We all know that sleep is important and have no doubt we have all experienced some element of sleep deprivation at one point or another, feeling the effects of extreme tiredness and the inability to function properly. But why is it so important? And what happens during our “sleep” time that makes it an essential part of living?
On average, humans spend up to one-third of their life time sleeping and making the most of the time you spend asleep will help make you feel truly rested, so make good sleep a priority in your daily routine – not just something you do at the end of the day! By thinking about and potentially eliminating factors that affect the quality of sleep, you could greatly increase the effectiveness of your resting time.
The Science of Sleep
When you’re asleep, your body and brain don’t stop working. This time is used to recuperate from the day’s activities, repairing cells and resting muscles and processing information from the day, which makes it incredibly important for remaining healthy. Not getting enough sleep can make you more at risk to a number of health problems, such as weight gain, anxiety, high blood pressure, depression, heart attacks and strokes. There are many doctors that specialise in remedying poor sleep, and sleep clinics are popping up all over the world in an effort to sort out sleep problems that could be affecting the health of many patients.
Too little sleep can be have adverse effects
A lack of sleep is more than just feeling tired; sustained periods of poor sleep will affect your overall productivity and brain functions from simple to more complex tasks. It can dangerously affect concentration levels, making you less able to focus on particular actions – think about the number of roadside signs you see encouraging you to take a break whilst driving. Operating heavy machinery or driving can be seriously affected by sleep deprivation, particularly when it is monotonous processes.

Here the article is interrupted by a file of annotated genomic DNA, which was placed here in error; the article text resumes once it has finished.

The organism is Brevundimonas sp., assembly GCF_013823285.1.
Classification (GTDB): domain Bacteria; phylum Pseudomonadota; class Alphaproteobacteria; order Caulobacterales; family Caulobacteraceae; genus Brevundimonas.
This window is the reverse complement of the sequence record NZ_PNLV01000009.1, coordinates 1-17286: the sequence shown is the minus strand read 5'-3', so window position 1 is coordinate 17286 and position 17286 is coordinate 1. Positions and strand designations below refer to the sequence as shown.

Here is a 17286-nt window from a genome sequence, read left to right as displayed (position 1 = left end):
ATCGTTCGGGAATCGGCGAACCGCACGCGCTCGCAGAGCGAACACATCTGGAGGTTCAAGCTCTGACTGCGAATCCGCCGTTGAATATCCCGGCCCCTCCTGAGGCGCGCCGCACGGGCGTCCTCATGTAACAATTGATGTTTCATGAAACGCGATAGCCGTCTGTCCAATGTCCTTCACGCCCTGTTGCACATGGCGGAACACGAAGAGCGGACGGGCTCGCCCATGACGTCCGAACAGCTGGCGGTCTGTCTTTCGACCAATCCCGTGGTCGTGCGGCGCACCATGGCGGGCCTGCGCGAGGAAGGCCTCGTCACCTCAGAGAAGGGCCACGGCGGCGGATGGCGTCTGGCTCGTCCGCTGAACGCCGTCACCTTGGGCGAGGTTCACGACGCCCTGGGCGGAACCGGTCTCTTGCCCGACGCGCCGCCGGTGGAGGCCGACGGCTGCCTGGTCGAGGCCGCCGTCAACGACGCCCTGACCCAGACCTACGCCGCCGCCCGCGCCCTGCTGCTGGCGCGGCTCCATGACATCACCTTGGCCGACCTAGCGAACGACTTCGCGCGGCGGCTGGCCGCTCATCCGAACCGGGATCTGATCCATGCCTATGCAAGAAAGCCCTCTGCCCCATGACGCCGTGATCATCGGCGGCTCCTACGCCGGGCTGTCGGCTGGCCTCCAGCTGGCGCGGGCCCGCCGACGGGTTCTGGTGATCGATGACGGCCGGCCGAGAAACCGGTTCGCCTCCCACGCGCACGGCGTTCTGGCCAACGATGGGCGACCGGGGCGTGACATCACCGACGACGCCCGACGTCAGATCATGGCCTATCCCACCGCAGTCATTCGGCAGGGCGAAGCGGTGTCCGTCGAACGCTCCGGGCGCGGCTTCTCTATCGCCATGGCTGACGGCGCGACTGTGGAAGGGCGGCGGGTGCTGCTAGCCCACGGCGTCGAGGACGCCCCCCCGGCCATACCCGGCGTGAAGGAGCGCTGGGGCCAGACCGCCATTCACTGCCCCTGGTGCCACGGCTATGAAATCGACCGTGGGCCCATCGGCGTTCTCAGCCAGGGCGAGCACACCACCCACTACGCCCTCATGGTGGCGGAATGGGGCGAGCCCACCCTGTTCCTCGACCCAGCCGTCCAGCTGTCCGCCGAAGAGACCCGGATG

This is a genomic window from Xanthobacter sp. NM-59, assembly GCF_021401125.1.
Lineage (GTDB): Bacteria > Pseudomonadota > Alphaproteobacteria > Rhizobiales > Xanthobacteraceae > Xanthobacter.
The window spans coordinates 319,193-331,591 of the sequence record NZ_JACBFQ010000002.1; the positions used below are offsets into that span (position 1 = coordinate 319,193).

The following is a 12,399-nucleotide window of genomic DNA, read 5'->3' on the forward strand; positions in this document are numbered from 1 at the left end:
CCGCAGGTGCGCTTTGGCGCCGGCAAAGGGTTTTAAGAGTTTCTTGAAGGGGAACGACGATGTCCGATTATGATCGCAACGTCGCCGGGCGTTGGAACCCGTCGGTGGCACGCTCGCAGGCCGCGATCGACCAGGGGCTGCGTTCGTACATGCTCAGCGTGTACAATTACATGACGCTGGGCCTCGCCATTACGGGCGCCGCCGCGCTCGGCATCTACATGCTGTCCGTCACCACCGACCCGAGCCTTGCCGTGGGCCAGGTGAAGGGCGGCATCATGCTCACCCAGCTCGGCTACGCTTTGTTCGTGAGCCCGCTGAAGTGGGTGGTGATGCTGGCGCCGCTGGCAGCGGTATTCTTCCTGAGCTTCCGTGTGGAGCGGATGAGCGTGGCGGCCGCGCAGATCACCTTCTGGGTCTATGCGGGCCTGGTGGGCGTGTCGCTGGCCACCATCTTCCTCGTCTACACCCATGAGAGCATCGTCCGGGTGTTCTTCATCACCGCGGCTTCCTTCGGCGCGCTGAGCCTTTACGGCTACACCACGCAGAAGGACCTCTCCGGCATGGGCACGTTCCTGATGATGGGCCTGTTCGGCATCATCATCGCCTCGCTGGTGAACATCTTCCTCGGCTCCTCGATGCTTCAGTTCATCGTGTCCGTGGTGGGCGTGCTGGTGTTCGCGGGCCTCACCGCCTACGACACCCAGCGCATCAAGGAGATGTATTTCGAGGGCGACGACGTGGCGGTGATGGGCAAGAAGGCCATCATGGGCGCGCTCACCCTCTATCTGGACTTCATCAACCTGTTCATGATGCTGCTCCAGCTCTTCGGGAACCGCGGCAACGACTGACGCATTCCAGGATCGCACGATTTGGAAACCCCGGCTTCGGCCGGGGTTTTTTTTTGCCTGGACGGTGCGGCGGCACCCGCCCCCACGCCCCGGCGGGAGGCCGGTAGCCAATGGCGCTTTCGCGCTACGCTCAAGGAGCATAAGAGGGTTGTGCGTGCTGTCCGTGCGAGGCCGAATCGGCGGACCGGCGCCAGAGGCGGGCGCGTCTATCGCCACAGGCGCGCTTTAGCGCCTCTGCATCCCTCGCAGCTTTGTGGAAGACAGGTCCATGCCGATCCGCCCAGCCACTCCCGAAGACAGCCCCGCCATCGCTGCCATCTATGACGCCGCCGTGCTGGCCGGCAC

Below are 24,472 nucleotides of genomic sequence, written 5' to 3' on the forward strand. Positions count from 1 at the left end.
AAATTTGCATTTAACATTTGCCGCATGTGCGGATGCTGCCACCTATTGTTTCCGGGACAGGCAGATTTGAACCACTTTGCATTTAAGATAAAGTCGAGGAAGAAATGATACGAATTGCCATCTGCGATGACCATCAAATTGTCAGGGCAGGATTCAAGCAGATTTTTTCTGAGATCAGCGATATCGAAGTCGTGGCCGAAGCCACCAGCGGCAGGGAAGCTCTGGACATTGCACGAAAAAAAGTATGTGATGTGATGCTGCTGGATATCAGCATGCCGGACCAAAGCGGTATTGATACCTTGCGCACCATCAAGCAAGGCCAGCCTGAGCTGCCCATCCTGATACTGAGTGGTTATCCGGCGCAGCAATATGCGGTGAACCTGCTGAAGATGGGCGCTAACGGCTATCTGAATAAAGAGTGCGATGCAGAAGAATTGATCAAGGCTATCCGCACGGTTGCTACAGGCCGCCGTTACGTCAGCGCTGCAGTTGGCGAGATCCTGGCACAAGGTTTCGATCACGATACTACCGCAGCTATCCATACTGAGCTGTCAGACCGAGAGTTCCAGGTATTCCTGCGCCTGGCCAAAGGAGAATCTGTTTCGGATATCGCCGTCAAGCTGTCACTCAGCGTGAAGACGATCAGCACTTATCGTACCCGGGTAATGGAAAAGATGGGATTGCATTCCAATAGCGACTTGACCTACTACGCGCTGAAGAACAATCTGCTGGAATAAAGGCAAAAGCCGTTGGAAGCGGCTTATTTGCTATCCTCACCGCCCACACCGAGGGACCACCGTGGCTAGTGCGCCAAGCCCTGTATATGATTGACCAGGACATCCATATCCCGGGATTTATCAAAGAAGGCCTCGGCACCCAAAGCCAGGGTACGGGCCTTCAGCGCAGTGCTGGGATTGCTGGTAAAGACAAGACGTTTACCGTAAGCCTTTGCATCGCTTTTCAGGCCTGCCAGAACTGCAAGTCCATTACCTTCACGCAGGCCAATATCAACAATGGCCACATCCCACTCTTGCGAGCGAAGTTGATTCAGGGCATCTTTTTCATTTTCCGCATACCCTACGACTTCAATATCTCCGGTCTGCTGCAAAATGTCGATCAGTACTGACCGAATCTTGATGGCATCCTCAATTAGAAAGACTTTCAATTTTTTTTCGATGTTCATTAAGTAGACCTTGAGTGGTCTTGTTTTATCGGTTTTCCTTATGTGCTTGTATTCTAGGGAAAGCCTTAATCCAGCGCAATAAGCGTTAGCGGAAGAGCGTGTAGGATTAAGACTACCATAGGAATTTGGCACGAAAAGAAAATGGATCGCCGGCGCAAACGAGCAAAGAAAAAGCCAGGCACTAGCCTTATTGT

Sleep, or lack of, can also affect your cognitive functions for learning and thinking. It impairs your alertness, concentration, reasoning and problem solving ability, making it difficult to retain and process information effectively. This in turn makes you forgetful, less motivated and can result in irrational behaviour and impaired judgement.
Physical effects of sleep deprivation are also apparent with a feeling of sluggishness and a lack of energy, as well as increased hunger or appetite, which can result in weight gain and potentially obesity. Not getting a decent night’s sleep means that there is a decrease in the chemicals that control your appetite, making you feel hungrier more often.
Also, not enough sleep can age your skin prematurely. Puffy eyes, dark circles and sallow skin can become a permanent feature if you aren’t giving your body enough sleep, as this increases the levels of stress chemicals released and breaks down collagen present in the skin.
Other factors such as external lighting, caffeine, energy drinks and alarm clocks, can all affect our natural sleep cycle. Meaning that getting to sleep or actually having good, well-rested sleep is more problematic than people think.
Tips to improve your sleep at home
Take some time to consider how you can improve your sleep and the environment you sleep in too. Having a dark, comfortable and calm room to rest your weary bones, will mean you are more likely to get a good night’s sleep and help your body recover from the day. Also a good quality mattress, like those at Oz Mattress, will ensure your sleep isn’t being unnecessarily disturbed prominent springs in your side, or a bad back from a soft mattress.